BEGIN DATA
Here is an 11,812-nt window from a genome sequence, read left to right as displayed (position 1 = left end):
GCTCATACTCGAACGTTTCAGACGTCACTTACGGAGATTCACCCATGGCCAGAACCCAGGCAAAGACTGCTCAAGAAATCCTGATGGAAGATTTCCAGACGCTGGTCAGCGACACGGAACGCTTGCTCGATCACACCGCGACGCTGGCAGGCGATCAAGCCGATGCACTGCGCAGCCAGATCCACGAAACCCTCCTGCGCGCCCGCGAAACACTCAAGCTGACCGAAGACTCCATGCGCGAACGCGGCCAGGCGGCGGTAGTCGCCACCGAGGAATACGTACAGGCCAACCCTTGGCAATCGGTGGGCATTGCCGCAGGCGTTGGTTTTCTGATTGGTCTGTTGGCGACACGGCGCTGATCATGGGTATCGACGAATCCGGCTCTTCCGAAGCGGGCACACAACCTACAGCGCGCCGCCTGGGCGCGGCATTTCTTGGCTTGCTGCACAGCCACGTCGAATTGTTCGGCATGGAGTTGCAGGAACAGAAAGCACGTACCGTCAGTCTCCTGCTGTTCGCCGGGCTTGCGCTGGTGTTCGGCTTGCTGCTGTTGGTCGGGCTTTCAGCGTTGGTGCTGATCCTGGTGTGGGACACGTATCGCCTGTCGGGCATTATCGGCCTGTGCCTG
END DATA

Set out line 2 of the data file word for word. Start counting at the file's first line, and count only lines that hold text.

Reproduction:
GCTCATACTCGAACGTTTCAGACGTCACTTACGGAGATTCACCCATGGCCAGAACCCAGGCAAAGACTGCTCAAGAAATCCTGATGGAAGATTTCCAGACGCTGGTCAGCGACACGGAACGCTTGCTCGATCACACCGCGACGCTGGCAGGCGATCAAGCCGATGCACTGCGCAGCCAGATCCACGAAACCCTCCTGCGCGCCCGCGAAACACTCAAGCTGACCGAAGACTCCATGCGCGAACGCGGCCAGGCGGCGGTAGTCGCCACCGAGGAATACGTACAGGCCAACCCTTGGCAATCGGTGGGCATTGCCGCAGGCGTTGGTTTTCTGATTGGTCTGTTGGCGACACGGCGCTGATCATGGGTATCGACGAATCCGGCTCTTCCGAAGCGGGCACACAACCTACAGCGCGCCGCCTGGGCGCGGCATTTCTTGGCTTGCTGCACAGCCACGTCGAATTGTTCGGCATGGAGTTGCAGGAACAGAAAGCACGTACCGTCAGTCTCCTGCTGTTCGCCGGGCTTGCGCTGGTGTTCGGCTTGCTGCTGTTGGTCGGGCTTTCAGCGTTGGTGCTGATCCTGGTGTGGGACACGTATCGCCTGTCGGGCATTATCGGCCTGTGCCTG